Box Office Report: Spielberg's 'War Horse' Gallops Out of Gate, 'Mission: Impossible 4' a Blockbuster
Moviegoing surges on Christmas day, box office revenues up 8 percent over last year after three miserable weekends at the multiplex.
Paramount's Tom Cruise starrer Mission: Impossible--Ghost Protocol ruled the Christmas box office with a four-day holiday gross of $46.2 million, bringing it's worldwide total to a stellar $218.6 million in just over a week in release.
The film, the fourth in the espionage franchise, has now taken in $78.6 million domestically and $140 million overseas. At those levels, Ghost Protocol has a shot at earning $200 million in North America and $400 million overseas -- easily a franchise best and eclipsing the $546.4 million earned by Mission: Impossible II.
Co-financed by Skydance Productions, Ghost Protocol cost $145 million to produce and was directed by Brad Bird in his first live-action pic (he's previously only done animation). The film received an A- CinemaScore, with 65 percent of the audience over the age of 25. Males made up 61 percent of those buying tickets.
Ghost Protocol's success is a boost for Cruise, whose star status had been tarnished in North America. It's also a boost for IMAX, where the movie debuted in sneaks on Dec. 16. IMAX theaters account for roughly 30 percent of the film's domestic gross.
The big headline on Christmas day itself was Steven Spielberg's War Horse, which debuted to a stellar $7.5 million to come in No. 3 on Sunday behind Ghost Protocol and Warner Bros.' Sherlock Holmes--A Game of Shadows.
Disney, which is distributing the DreamWorks film, estimates that War Horse will gross another $7.5 million on Monday--a national holiday--for a two-day cume of $15 million.
"We're ecstatic. We expect to be the family film of choice going forward," said Disney senior vice president of distribution Dave Hollis, noting that War Horse received an A- CinemaScore.
Warner Bros.' awards contender and limited release Extremely Loud and Incredibly Close also debuted on Christmas day in six theaters, grossing a projected $136,000 on Sunday and Monday for a strong location average of $22,667.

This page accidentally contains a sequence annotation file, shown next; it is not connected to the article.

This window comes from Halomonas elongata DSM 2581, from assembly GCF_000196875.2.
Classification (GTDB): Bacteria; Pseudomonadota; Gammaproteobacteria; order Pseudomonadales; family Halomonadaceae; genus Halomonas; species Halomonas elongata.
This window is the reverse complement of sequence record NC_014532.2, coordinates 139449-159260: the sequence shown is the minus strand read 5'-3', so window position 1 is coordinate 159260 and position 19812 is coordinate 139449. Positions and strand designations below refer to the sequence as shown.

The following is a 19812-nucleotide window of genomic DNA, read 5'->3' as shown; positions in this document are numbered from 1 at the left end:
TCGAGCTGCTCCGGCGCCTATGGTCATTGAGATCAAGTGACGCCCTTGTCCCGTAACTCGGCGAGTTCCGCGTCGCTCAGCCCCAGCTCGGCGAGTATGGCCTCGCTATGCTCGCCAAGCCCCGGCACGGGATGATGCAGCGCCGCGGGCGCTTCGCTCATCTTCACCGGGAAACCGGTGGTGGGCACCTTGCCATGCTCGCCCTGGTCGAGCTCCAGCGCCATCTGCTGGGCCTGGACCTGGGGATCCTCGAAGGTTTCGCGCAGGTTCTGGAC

Also at the specialty box office, awards darling The Artist expanded nicely, grossing $1.4 milion from 167 locations for a theater average of $8,395 and cume of $2.9 million. Among other award contenders, Focus Features' Tinker, Tailor, Soldier, Spy continued to dominate, grossing $1.2 million as it upped its theater count from 16 to 55 for a location average of $22,003, the best of any film after Extremely Loud. The pic's cume is $2.3 million.
Angelina Jolie's Bosnian war pic In the Land of Blood and Honey debuted to solid numbers, grossing $27,827 from three theaters for an average $9,276.
With 2012 fast approaching, Hollywood is now resigned to the fact that it probably won't be able to close the gap in domestic box office revenues, even as international grosses surge. One veteran studio executive believes domestic revenues will come in at $10.1 billion, a 3 percent dip from 2010.
However, Christmas weekend brought much-needed relief, with domestic revenues up 8 percent for the four-day weekend (Friday through Monday). Across the board, films saw enormous jumps from Christmas Eve to Christmas day as moviegoers flocked to the multiplex after opening presents, giving studios hope that the week ahead will be prosperous, with kids out of school and many people off of work.
"You essentially are looking at eight days now of consecutive holidays. It's the busiest week of the year," Paramount vice chairman Rob Moore said.
Paramount is virtually assured of ending 2011 No. 1 in marketshare, both domestically and internationally. Overseas, the studio's films will have collected north of $3 billion in ticket sales. It's the first time any studio has jumped the $3 billion mark.
One film struggling over Christmas weekend was Cameron Crowe's We Bought a Zoo, which opened on Friday. Starring Matt Damon and Scarlett Johansson, the film came in No. 6 for the four-day weekend with a tepid cume of $15.6 million. Fox is hopeful that the all-audience movie will pick up the pace on Monday and through next week, when moviegoing should spike.